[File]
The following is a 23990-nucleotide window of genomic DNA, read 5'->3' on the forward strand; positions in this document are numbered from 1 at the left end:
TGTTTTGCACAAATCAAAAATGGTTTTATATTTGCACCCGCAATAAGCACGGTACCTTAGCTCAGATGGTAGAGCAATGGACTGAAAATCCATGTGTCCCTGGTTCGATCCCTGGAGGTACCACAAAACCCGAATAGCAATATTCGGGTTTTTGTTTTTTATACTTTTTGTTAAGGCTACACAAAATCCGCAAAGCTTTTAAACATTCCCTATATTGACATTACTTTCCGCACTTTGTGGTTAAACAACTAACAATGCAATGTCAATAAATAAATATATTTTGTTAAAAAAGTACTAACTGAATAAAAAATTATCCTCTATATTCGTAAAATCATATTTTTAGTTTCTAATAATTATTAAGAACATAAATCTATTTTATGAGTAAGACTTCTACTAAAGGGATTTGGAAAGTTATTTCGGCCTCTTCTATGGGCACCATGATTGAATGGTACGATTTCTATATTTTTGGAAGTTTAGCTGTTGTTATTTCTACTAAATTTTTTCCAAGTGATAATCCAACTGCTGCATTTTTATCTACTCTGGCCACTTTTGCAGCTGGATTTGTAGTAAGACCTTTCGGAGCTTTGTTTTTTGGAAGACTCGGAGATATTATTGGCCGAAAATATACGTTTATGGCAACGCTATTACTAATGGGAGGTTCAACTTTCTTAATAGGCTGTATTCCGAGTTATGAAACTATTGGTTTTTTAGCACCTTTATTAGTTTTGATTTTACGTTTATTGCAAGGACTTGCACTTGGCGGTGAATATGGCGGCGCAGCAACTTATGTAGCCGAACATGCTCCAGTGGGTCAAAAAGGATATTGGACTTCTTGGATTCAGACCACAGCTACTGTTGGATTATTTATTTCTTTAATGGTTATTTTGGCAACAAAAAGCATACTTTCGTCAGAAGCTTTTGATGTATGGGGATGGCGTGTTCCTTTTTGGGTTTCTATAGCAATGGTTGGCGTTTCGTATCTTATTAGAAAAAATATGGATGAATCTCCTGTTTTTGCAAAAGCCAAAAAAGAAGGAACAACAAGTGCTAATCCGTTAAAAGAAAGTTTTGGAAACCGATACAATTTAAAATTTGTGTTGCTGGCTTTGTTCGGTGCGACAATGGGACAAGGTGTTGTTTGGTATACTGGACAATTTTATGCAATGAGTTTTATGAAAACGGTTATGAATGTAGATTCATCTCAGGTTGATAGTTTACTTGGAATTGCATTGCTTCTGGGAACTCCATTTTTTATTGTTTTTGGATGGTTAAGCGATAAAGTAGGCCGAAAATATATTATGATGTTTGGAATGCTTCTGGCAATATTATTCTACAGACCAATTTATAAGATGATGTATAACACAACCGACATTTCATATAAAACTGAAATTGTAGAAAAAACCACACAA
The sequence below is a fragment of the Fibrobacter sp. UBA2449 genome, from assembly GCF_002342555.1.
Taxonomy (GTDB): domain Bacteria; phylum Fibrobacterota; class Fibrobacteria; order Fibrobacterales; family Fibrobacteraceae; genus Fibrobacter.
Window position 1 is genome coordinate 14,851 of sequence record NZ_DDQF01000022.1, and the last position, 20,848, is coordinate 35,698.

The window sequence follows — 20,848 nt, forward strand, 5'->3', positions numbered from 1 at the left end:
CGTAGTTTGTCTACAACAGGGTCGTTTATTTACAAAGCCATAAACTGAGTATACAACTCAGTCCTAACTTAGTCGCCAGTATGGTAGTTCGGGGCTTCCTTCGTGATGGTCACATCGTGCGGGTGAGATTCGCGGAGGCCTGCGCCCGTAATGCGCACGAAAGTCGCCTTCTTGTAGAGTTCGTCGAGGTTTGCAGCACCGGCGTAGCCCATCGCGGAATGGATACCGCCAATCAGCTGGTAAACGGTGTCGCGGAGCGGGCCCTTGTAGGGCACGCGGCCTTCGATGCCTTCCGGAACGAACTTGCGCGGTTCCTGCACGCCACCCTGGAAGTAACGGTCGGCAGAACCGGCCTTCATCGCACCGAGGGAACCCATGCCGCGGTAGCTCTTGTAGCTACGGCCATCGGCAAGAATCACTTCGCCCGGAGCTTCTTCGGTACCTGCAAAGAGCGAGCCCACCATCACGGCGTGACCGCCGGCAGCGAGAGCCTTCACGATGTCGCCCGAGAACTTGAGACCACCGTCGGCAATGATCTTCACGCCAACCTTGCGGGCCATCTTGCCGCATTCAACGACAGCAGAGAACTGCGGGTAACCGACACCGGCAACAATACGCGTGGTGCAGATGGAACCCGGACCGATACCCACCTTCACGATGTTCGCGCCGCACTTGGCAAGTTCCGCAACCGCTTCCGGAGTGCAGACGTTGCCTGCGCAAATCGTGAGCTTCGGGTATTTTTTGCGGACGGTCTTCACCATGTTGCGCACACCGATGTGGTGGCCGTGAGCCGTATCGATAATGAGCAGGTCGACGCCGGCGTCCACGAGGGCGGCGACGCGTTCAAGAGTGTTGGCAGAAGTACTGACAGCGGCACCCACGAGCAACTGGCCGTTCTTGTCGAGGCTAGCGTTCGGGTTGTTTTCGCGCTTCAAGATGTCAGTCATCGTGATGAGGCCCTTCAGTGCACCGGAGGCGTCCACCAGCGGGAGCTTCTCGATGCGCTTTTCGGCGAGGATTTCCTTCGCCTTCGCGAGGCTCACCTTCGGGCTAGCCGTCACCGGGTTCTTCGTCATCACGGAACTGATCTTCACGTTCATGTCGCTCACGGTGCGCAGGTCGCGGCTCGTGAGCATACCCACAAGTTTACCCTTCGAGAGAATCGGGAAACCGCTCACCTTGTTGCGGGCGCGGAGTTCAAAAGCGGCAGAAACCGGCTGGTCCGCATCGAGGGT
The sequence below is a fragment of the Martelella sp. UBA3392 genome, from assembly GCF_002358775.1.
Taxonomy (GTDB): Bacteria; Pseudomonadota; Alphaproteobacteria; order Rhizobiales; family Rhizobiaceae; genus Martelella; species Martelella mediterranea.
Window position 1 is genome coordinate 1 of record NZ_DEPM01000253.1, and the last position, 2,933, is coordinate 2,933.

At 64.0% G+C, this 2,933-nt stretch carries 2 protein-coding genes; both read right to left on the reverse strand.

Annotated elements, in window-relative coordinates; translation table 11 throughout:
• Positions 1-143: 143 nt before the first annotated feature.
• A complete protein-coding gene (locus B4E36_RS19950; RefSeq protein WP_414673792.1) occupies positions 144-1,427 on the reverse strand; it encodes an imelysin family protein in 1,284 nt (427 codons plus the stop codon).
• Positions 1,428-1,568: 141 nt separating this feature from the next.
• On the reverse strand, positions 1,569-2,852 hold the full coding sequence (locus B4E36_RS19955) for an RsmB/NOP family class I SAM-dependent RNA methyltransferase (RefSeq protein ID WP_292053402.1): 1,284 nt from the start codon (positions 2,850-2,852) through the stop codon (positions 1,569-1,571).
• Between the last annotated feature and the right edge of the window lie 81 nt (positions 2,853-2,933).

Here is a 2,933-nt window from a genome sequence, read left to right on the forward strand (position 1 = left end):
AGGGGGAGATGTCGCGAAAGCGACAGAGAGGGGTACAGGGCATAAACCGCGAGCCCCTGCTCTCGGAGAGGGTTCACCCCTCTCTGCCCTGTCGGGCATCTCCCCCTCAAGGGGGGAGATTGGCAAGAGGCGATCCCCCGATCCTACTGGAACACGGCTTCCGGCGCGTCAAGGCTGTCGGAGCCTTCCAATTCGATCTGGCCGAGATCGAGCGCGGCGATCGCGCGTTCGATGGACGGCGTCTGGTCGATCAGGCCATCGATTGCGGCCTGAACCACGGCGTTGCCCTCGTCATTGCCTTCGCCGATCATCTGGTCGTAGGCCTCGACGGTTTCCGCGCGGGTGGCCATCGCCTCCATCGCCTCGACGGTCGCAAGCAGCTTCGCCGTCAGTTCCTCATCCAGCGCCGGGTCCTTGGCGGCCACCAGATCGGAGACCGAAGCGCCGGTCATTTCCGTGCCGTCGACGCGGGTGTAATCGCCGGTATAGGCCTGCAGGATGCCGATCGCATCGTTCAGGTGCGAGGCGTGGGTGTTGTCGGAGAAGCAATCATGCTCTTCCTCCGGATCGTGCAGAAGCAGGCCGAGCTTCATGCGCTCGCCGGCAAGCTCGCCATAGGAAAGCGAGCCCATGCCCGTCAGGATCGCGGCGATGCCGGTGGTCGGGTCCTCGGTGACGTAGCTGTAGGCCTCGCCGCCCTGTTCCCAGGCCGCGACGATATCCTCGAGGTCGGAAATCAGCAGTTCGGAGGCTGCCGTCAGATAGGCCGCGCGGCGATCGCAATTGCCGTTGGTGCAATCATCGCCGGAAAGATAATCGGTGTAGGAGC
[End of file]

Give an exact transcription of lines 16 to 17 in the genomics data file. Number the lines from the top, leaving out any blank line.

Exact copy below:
• On the reverse strand, positions 1,569-2,852 hold the full coding sequence (locus B4E36_RS19955) for an RsmB/NOP family class I SAM-dependent RNA methyltransferase (RefSeq protein ID WP_292053402.1): 1,284 nt from the start codon (positions 2,850-2,852) through the stop codon (positions 1,569-1,571).
• Between the last annotated feature and the right edge of the window lie 81 nt (positions 2,853-2,933).